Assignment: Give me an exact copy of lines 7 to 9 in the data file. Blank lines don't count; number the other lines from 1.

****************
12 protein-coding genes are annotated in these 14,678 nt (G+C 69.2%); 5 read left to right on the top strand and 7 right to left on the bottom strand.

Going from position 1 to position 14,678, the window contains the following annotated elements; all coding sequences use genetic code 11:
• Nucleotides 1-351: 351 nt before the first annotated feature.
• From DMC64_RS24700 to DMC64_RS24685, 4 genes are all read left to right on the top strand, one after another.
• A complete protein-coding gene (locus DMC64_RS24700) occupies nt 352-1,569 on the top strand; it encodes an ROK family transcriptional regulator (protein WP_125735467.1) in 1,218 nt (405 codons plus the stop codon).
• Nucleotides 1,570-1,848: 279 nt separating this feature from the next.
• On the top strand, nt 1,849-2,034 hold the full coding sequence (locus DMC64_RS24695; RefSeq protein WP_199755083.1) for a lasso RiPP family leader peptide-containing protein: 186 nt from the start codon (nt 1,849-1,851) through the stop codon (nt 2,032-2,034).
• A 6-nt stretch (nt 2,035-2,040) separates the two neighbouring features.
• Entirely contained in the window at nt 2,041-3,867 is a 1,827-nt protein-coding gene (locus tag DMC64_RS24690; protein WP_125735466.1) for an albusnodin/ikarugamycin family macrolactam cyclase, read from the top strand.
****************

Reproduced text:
• On the top strand, nt 1,849-2,034 hold the full coding sequence (locus DMC64_RS24695; RefSeq protein WP_199755083.1) for a lasso RiPP family leader peptide-containing protein: 186 nt from the start codon (nt 1,849-1,851) through the stop codon (nt 2,032-2,034).
• A 6-nt stretch (nt 2,035-2,040) separates the two neighbouring features.
• Entirely contained in the window at nt 2,041-3,867 is a 1,827-nt protein-coding gene (locus tag DMC64_RS24690; protein WP_125735466.1) for an albusnodin/ikarugamycin family macrolactam cyclase, read from the top strand.